As with the recent Tunisian and Egyptian revolutions, the Libyan people are nearly united against their current ruler but have expressed no consensus as to what they want instead, beyond “democracy.” As Gaddafi systematically suppressed all rival political parties and all labor unions, NGOs and other institutions of civil society throughout his rule, the people have had few ways, in all this time, to make their views and desires known. What will they choose, if given the chance? E.g., how strong is political Islamism in Libya? Does anyone have a vision of “socialism” other than what they had under Gaddafi? Or do they want free-market capitalism? Does democracy mean more or less power to the tribal chiefs in this tribal country?
This is a very good question. The problem I see is that no one knows who would take over after the Gaddafi. My husband worked there and said that talking politics was forbidden.
At any rate, I haven’t seen any protester in Libya holding anti-Israeli or anti-U.S. signs. (But, then, they’re trying to distinguish themselves from Gaddafi.)
There is also something called the National Libyan Council, which purports to be “the political face of the revolution” but not (yet) an interim government, and which apparently does not (yet) recognize Al Jeleil as head of any such.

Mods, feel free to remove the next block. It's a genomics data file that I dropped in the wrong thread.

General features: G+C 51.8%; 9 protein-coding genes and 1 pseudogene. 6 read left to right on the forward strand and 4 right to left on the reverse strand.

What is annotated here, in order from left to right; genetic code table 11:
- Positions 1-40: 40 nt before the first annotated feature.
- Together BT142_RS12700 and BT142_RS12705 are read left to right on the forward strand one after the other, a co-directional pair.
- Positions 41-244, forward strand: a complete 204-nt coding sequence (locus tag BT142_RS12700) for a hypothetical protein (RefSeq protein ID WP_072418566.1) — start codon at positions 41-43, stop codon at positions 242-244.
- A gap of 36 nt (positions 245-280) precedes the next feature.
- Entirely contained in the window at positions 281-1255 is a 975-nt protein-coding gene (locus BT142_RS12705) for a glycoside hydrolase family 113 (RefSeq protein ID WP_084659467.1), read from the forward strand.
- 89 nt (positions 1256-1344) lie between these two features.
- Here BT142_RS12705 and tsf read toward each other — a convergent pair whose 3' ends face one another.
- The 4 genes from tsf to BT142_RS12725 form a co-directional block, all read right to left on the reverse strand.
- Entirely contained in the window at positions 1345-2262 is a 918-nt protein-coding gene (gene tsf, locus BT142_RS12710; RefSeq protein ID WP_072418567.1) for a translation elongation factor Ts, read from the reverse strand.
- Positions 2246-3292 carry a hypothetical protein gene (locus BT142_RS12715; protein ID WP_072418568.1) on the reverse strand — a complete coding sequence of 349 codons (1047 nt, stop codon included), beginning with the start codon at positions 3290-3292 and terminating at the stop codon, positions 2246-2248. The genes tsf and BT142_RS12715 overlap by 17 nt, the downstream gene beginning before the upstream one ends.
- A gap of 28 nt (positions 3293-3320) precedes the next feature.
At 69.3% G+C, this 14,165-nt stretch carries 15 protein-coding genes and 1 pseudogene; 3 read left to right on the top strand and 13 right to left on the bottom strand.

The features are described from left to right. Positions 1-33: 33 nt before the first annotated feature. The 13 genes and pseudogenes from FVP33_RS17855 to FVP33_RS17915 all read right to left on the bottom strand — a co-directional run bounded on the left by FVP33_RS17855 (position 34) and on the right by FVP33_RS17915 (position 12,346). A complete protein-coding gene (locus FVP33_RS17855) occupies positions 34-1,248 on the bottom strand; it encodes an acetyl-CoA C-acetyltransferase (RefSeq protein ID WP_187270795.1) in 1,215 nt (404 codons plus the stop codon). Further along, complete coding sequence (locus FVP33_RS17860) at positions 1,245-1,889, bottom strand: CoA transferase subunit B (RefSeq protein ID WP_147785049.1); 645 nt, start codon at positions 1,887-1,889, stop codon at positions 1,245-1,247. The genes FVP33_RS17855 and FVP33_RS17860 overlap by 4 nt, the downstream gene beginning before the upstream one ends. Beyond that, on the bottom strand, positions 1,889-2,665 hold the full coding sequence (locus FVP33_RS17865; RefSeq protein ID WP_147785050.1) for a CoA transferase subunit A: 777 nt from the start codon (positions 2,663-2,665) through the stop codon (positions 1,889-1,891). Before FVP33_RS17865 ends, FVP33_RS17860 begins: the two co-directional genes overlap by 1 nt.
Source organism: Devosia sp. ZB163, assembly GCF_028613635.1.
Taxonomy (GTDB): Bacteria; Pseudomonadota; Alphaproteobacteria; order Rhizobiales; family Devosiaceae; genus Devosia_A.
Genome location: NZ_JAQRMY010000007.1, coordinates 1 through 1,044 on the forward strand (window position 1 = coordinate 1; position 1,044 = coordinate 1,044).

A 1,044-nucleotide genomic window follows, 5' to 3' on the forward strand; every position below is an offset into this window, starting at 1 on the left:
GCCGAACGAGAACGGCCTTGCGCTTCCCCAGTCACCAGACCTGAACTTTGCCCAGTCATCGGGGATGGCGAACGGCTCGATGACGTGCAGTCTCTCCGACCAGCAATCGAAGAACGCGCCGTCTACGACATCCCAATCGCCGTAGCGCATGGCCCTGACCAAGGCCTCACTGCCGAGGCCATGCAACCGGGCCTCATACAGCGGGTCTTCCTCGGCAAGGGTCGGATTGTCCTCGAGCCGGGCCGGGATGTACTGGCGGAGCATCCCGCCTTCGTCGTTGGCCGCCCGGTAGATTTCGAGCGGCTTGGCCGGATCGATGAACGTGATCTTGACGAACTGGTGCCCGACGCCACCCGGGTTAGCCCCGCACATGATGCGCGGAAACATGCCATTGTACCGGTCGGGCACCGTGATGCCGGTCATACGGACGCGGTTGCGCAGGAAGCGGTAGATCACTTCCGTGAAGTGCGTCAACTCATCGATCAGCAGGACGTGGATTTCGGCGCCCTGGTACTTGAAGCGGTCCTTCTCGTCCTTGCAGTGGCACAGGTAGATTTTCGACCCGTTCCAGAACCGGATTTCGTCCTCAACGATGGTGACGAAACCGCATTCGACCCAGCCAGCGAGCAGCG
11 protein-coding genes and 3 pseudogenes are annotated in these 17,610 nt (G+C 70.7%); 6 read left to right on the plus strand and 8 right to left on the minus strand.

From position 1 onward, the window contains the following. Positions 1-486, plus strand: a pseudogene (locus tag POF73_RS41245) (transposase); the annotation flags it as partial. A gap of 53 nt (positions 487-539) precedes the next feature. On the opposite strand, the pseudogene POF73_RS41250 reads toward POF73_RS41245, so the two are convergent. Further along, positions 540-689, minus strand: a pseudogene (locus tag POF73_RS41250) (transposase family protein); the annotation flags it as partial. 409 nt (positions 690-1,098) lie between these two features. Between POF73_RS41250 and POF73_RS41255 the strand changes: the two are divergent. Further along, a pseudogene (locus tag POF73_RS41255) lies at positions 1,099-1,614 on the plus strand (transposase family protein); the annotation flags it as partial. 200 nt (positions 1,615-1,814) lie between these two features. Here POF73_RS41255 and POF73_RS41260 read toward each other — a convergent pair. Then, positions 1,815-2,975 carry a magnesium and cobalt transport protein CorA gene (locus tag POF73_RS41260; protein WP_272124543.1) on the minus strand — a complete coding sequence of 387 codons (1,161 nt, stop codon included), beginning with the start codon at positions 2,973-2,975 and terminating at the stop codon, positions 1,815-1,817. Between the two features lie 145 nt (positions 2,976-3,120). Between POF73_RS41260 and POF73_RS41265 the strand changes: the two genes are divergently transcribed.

I have no idea, and I doubt they do as well at the moment. I hope they look towards Norway as an example of how oil profits can benefit an entire country and not just the dictator and his cronies. I am sure Norway would be willing to send a team of advisers to help them set up an equivalent fund once the rubble clears. Their populations are comparable also, so that can give an idea of the best case scenario.
One point on which the rebels have expressed clear agreement is “a united Libya with Tripoli as its capital” – IOW, nobody is interested in seceding and forming an independent East Libya or something; instead, they’re committed to taking Tripoli.
They are begging for a no fly zone to prevent Kadaffy from using jets on his own people. They want a united Libya with a new form of government. What that would end up being is a big question.
What about the Libyan Berbers? (Practically all Libyans are ethnically Berbers, but some are more culturally Arabized than others.) The Tuaregs and the Tebu? I believe it was Gaddafi’s policy to minimize their cultural distinctiveness and make everybody speak Arabic – will they demand more regional and/or cultural autonomy now?
At this point I’d kinda like to take a big eraser and scrub every border from Algeria’s east to India’s west and just start over.